Levi had wanted to be a father. It had been one of his natural callings; customers often asked if he had any children of his own or if he had been a teacher, so natural was he in communicating with children of all ages. But he had realized a few years ago, before the incident in Atlanta he refused to think about, that he would never be a father. Even in the states or cities in states where gay men could adopt—even before his psychiatrist had diagnosed him as being bipolar—he had known there was something wrong with him. Something that would have made him a bad parent. His moods—those sometimes wonderful, sometimes rollicking, but sometimes oh so awful moods—would have caused a child to live in an unstable world. And if he wanted to be a truly good parent, he thought, the best way was to not be a parent at all. He could not raise a healthy child if the child was at the mercy of his own illness. That was perhaps the worst part of his illness, for him, now that he had acclimated to the schedule of pill-taking (and, occasionally still, pill-puking): knowing that all that extra love he had to give would never be given.

And so, unable to ever have his own sons or daughters, he did the next best thing: He worked in a store where he was able to make other people’s sons and daughters have an hour or so of the type of childhood he wished he would have been able to give his own children, had he ever been well enough to have any.


Perhaps it was this which had attracted Damien Lanchester to him. Perhaps some of that heartbreak lingered in those bright green eyes when Levi played with Track on that first visit, and then the visit that followed because Track—almost immediately after leaving the store on that first visit—had pleaded to go back “to see Mister Lee”. Yes, being a well-respected actor in Hollywood—though not a household name, per se—and being out publicly, Damien had his share of dates and potential mates thrown at him from all sides: from agents pushing a client, from aspiring actors hoping he could get them a film job if they gave him a hand job, from well-meaning friends who had met a handsome young man they thought he’d like. But Levi was a pair of loving eyes that knew how to play with a child; he knew better than Damien, even, how to play with Damien’s son. An awkward but loving father who had never known a father himself, Damien filled the role of father to his son far less convincingly than any role he had played on film or stage. It was a role he wanted to excel in—Track deserved the best–but it was one he knew he failed in by the way Track raced to the nanny’s arms as soon as Track and Damien returned from any excursion. But Levi. . .Lee. . .Levi with the green eyes and the way with children. . .Levi with that loud, sharp laugh, and that sad lonely air about him. . .Levi who was never listened to. . .Levi who had started to fill his dreams as he drifted off to sleep each night. . .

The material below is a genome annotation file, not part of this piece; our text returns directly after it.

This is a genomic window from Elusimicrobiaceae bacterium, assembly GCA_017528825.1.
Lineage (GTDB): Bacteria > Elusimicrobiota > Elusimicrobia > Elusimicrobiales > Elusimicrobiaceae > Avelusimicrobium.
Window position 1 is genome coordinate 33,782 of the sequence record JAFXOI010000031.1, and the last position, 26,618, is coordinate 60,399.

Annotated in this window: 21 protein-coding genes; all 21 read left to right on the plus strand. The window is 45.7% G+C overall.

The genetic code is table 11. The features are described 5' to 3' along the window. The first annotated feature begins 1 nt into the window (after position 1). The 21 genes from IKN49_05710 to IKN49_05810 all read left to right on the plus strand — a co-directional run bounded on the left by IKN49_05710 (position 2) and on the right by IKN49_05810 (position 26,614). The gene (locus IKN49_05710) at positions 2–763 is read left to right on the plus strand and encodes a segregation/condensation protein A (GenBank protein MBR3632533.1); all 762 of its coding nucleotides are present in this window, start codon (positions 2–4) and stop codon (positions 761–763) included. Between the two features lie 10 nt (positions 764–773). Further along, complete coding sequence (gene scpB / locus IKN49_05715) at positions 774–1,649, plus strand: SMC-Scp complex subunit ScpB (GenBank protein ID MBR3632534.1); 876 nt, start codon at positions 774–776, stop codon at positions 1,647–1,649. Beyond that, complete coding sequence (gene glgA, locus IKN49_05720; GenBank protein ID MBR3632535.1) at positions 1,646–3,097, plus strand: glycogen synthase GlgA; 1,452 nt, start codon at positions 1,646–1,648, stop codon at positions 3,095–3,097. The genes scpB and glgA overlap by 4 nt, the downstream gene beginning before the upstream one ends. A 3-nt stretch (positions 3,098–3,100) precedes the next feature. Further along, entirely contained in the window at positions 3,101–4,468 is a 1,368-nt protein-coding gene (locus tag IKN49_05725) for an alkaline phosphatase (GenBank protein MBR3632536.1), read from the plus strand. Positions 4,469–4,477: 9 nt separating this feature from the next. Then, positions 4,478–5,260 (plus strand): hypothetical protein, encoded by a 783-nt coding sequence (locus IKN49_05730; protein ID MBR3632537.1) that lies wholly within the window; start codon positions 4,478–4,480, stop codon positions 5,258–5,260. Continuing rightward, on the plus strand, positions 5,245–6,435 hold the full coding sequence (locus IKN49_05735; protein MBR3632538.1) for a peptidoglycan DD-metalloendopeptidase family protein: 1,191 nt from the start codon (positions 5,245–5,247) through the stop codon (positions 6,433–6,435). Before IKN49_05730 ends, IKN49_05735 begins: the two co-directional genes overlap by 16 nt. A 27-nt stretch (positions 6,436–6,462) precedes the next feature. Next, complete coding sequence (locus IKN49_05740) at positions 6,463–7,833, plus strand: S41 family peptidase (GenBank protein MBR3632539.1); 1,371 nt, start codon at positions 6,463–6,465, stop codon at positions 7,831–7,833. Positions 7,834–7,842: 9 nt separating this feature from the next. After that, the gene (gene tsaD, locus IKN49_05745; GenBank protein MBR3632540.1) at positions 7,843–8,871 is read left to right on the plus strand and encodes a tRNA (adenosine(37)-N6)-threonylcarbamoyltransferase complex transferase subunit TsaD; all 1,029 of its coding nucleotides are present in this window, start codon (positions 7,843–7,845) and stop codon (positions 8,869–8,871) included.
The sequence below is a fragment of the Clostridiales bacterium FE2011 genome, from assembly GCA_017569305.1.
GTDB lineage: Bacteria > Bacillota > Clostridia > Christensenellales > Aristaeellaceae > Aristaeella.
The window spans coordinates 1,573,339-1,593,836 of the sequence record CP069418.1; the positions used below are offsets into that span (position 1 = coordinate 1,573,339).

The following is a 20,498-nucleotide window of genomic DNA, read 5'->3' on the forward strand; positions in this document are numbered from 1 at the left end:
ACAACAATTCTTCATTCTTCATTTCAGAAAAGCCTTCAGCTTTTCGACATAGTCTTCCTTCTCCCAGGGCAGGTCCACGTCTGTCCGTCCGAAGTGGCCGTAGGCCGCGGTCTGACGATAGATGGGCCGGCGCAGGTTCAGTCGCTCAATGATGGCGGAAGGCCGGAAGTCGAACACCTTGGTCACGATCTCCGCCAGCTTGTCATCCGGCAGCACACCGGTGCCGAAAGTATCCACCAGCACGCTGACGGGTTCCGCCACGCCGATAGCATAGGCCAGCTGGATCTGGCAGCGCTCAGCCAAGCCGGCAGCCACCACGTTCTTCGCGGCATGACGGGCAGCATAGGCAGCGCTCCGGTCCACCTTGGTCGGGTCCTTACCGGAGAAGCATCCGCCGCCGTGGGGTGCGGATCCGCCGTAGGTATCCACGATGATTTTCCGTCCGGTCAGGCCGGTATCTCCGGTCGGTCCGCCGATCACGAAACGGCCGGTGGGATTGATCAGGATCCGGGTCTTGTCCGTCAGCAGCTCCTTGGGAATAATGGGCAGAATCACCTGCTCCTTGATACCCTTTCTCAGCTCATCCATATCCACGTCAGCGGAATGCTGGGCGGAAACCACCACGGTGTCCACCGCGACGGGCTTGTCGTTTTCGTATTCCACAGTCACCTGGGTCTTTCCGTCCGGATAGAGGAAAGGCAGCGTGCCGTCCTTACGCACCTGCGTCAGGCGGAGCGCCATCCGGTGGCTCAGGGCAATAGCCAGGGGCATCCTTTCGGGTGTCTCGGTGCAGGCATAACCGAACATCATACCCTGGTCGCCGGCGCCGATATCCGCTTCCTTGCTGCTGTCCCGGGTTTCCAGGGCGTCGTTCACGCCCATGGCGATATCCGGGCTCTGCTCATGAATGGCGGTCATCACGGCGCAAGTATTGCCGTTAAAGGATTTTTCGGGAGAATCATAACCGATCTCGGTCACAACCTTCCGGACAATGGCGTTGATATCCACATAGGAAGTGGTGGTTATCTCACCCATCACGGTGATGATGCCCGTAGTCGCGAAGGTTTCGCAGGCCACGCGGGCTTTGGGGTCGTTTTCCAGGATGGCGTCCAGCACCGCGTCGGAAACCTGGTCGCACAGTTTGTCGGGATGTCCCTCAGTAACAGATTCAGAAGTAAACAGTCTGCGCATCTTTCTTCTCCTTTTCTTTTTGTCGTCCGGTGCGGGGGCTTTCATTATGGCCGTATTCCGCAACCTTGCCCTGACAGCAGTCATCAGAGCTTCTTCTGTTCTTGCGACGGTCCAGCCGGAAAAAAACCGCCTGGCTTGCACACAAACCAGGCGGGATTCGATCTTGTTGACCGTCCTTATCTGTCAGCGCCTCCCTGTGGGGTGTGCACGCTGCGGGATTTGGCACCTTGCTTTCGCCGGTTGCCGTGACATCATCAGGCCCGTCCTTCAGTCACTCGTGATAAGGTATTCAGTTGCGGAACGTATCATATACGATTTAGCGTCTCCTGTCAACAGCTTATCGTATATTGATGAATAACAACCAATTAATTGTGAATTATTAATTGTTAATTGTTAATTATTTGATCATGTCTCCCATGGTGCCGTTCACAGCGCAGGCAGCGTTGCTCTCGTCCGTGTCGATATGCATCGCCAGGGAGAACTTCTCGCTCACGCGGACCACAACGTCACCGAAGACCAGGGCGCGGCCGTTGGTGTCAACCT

Levi was different than the men he was used to. There was a genuineness there, a humility unusual in the braggarts of Hollywood. And no agenda. No aspirations to be in the film industry. He offered no competition and no threats of emotional blackmail for a position in Damien’s production company. When, on that second visit, he saw how he made Track howl with laughter, saw how other children Track’s age and older gravitated to him, eager for his attention—like a blond, thin Santa Claus—all holding up their doll or teddy bear, all asking him questions, wanting his approval, his playtime, he saw someone rare and very special. So used to the hard arrogance of the film industry, where people with dreams of stardom or just a small bit on a small tv show, would be openly dismissed or disregarded with cruel comments like, “Too fat” or “No one would want to fuck her”, and where those insults no longer were shocking or uncommon, this gentle person with the dirty sense of humor and the surprising way with children was someone he wanted to know better.

And so, after the nanny had put Track to bed with his newest stuffed animal from Levi’s store, Damien told her he was going out for the night. He didn’t know if Levi’s store was still open or if it was closing or if Levi would be gone, but he got in his car, drove down from Wattles Drive, down to Hollywood Boulevard, and over to the Hollywood and Highland complex. He gave his car to the valet, raced to the elevator, took it up to the floor Levi’s store was on, and made his way toward the Dolby Theater and down that terrazzo-tiled hallway from which he had first seen him just that short eternity ago when they had first met.

The doors to the store, usually flung open, were locked; the lights inside dimmed.

But inside the store. . .finishing the night’s paperwork at the counter. . .Levi.

Levi with the green eyes so full of promise.